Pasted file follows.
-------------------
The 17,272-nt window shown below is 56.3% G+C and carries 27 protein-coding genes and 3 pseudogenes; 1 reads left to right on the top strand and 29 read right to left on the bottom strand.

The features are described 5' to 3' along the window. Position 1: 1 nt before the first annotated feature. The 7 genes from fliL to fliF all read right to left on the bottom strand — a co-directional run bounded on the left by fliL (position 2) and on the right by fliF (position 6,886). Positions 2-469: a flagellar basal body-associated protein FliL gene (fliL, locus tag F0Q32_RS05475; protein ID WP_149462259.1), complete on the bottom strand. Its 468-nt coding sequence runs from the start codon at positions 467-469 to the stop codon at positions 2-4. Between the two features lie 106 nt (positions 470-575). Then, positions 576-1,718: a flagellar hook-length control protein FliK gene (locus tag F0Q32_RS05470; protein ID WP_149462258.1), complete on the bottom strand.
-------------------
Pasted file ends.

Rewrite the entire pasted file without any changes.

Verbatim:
The 17,272-nt window shown below is 56.3% G+C and carries 27 protein-coding genes and 3 pseudogenes; 1 reads left to right on the top strand and 29 read right to left on the bottom strand.

The features are described 5' to 3' along the window. Position 1: 1 nt before the first annotated feature. The 7 genes from fliL to fliF all read right to left on the bottom strand — a co-directional run bounded on the left by fliL (position 2) and on the right by fliF (position 6,886). Positions 2-469: a flagellar basal body-associated protein FliL gene (fliL, locus tag F0Q32_RS05475; protein ID WP_149462259.1), complete on the bottom strand. Its 468-nt coding sequence runs from the start codon at positions 467-469 to the stop codon at positions 2-4. Between the two features lie 106 nt (positions 470-575). Then, positions 576-1,718: a flagellar hook-length control protein FliK gene (locus tag F0Q32_RS05470; protein ID WP_149462258.1), complete on the bottom strand.